It never rains but it pours, even during a drought. At least that’s what Andy Farrow must have thought when his project’s drought-tolerant bean seeds didn’t thrive due to insufficient rain. And yes, drought-tolerant bean seeds are designed to withstand droughts; but there are droughts and there are droughts. And the drought that hit many parts of Kenya last year saw rainfall levels trickle to about a quarter of those expected.
As the project coordinator of the AGCommons Nodes of Growth project, Andy waited for the much-needed rains to come. But when they finally arrived, it was a case of too little, too late for some regions.
During a recent interview with the ICT-KM Program, Andy, a spatial analyst with CIAT, talked openly about the setbacks the recently-concluded project encountered, as well as the positive impact it has had in Kenya.
How did this project come about?
The objective of the Nodes of Growth project was to improve legume seed networks in Kenya by providing information on the location of existing seed outlets and recommendations for new outlets. The project came about from two directions. The demand came from the Tropical Legumes II (TLII) project, which seeks to increase the productivity of six commonly grown grain legume crops in sub-Saharan Africa and South Asia. Working with the TLII project, CIAT uses maps and models to see where drought tolerant bean varieties can be best introduced or promoted. As for the methodology aspect, we were involved in something similar in Malawi. However, in that case, we were more interested in access to fertilizer and trying to find out if were any gaps in the population who were not being covered.
How was the project implemented?
Like the other AGCommons QuickWin projects, the Nodes of Growth project was fairly short, but there were essentially four phases. The first phase involved getting the data and the team together; the second phase focused on the mapping and providing recommendations on locations for seed outlets; the third phase involved disseminating this information to the farmers; and the fourth phase looked at the feasibility of mobile phones to disseminate information.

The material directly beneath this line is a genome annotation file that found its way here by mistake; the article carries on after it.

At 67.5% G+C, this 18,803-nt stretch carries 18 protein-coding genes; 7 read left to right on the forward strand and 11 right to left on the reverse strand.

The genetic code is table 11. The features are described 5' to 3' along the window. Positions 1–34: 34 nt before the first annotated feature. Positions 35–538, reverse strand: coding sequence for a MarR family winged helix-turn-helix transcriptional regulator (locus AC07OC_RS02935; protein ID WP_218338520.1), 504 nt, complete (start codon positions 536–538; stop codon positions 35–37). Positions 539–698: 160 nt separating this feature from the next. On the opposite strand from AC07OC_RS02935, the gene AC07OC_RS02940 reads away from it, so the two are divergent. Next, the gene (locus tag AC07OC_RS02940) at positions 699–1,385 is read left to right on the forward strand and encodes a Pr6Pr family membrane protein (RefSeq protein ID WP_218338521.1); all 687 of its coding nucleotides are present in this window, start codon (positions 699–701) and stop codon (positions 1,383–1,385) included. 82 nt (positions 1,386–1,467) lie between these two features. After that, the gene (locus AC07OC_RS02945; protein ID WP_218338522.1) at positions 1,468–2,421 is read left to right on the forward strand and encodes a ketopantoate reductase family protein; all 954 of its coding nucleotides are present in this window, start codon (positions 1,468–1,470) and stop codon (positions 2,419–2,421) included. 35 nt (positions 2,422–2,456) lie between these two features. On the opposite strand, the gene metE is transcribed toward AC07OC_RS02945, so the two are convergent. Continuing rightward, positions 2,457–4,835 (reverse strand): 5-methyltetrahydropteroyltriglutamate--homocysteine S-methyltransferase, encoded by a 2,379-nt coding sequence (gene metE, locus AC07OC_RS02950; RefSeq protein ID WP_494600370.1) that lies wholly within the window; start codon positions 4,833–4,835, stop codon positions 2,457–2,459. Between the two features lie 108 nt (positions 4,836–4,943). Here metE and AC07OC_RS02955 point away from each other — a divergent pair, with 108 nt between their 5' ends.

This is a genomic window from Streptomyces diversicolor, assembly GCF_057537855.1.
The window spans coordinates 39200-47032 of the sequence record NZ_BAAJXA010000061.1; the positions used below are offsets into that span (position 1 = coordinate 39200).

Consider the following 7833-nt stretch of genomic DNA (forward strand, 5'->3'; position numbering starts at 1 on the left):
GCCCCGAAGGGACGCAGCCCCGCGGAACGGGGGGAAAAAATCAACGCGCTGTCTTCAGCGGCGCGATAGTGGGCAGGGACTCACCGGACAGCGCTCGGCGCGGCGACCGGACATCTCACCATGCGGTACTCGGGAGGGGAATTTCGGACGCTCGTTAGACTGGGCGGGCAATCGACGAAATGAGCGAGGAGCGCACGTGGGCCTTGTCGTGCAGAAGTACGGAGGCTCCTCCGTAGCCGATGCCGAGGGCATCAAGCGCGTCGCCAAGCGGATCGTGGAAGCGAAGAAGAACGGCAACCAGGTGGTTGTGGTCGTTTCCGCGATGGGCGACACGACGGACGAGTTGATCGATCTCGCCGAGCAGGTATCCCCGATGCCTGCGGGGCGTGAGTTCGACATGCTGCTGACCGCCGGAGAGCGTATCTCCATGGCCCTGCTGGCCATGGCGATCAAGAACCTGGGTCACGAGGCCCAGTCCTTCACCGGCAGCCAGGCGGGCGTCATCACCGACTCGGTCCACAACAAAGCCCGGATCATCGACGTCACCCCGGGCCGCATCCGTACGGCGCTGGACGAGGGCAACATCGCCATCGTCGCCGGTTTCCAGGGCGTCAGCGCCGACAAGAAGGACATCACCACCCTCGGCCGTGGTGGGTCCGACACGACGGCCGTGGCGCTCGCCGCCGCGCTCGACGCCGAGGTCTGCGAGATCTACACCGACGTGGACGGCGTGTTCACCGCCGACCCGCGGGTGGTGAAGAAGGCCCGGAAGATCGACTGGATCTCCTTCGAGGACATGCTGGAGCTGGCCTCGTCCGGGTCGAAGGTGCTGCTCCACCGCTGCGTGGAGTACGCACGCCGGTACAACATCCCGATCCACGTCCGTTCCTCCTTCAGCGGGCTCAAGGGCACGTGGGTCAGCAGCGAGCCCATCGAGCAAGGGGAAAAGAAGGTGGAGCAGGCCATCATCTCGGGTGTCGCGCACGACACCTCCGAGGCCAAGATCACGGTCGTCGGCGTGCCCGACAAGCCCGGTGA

How did you gather the data in Phase I?
We have different models that looked into the accessibility of a particular place, the location of roads, and the population that we were targeting.
How did you recruit your team?
The people who did the mapping comprised staff from FIPS-Africa – a not-for-profit company that’s interested in promoting general inputs, such as fertilizer and seeds – and private bean companies that are interested in finding out where they can sell their beans. The Kenya Agricultural Research Institute (KARI) was also involved. All of these groups are also partners in the TLII project; people who work on seeds systems in general and seed systems for beans in Kenya in particular. So they were targeting more than just the general distribution and production of seeds. KARI is responsible for coordinating lots of smaller local partners, so any information that helps them to better organize and better coordinate these partnerships is always seen as an incentive. However, none of the partners had been involved in mapping before.
Who provided the training?
CIAT taught them how to use the GPSs. We visited them in the field and got them accustomed to collecting information. The project has four GPS units, but the partners had their own units that were essentially managed by KARI. Staff would take them on routine trips to the field. Partners are very keen to acquire a GPS out of their own funds as well, because they see the value from the project.